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OPW enlisting voluntary groups to develop heritage sites

Brian Hayes said the OPW does not have the resources to exploit the historical sites’ full potential for tourists.

Kilkenny Castle is a major attraction - but Hayes said other sites are under-developed
Kilkenny Castle is a major attraction - but Hayes said other sites are under-developed
Image: Irish Typepad via Flickr

THE OFFICE OF Public Works is hoping to enlist local voluntary groups to work at heritage sites around the country.

The involvement of volunteers could boost tourism by allowing heritage attractions to offer extended opening hours and improved guide services, junior minister Brian Hayes said.

He said that many sites had been restored “brilliantly” by the OPW, but that it did not have the resources to develop them further as attractions.

“The truth is that funding for extending opening times or extending the excellent guide service are simply not there,” Hayes said.

Nor will they be over the next few years. If we want more domestic or international tourists to visit our fantastic sites, we need the help of community groups.

Hayes, the Minister of State with responsibility for the OPW, said that volunteers were an integral part of heritage tourism in many other European countries but that Ireland “for whatever reason has never involved voluntary effort”.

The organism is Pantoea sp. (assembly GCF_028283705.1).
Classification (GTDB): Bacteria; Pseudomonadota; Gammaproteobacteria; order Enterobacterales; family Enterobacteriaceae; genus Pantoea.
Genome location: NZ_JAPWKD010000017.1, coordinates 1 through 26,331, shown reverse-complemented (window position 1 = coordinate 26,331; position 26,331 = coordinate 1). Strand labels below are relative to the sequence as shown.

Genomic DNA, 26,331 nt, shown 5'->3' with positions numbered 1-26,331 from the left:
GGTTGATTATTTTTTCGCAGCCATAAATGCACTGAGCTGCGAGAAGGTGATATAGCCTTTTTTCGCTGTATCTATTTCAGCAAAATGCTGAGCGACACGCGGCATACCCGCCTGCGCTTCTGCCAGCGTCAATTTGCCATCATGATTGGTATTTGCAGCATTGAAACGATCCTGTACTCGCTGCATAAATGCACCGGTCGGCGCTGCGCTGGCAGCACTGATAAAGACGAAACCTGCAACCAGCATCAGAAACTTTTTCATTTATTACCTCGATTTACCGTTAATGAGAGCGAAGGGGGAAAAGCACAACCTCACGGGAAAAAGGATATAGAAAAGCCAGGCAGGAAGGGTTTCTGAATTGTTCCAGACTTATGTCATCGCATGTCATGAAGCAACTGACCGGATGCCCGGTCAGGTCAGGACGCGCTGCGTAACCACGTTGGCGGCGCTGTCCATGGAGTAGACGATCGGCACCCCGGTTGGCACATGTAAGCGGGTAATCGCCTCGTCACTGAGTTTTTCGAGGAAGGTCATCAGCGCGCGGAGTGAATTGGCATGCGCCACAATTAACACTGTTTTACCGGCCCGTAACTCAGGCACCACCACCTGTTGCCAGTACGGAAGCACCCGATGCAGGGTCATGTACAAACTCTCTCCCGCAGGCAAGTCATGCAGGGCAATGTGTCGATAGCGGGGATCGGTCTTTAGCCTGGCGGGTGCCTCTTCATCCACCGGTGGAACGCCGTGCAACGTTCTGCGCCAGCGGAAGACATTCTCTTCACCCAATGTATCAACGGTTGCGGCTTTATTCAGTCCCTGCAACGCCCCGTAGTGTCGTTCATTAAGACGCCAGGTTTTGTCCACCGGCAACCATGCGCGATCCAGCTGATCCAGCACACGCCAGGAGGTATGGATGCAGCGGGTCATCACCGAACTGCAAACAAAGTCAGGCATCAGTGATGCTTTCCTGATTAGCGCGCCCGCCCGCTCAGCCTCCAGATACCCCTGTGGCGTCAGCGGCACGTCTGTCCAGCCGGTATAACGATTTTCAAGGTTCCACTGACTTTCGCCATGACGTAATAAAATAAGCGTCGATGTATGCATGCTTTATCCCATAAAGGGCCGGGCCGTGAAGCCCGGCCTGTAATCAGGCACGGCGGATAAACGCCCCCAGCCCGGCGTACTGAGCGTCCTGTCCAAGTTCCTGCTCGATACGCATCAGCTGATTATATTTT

The OPW is now seeking to make contact with voluntary organisations which are interested in partnering on a local heritage site. Hayes said many OPW-owned sites are not fulfilling their full potential as tourist attractions.

“While everyone knows the Rock of Cashel or Kilkenny castle, there are literally dozens of other amazing sites which have been restored brilliantly by the OPW and which need to be developed,” he said.

More: What location is featured in the earliest depiction of an Irish city?>

Column: Yes, centenaries are tourism gold but let’s not forget our past for a quick buck>

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Michael Freeman

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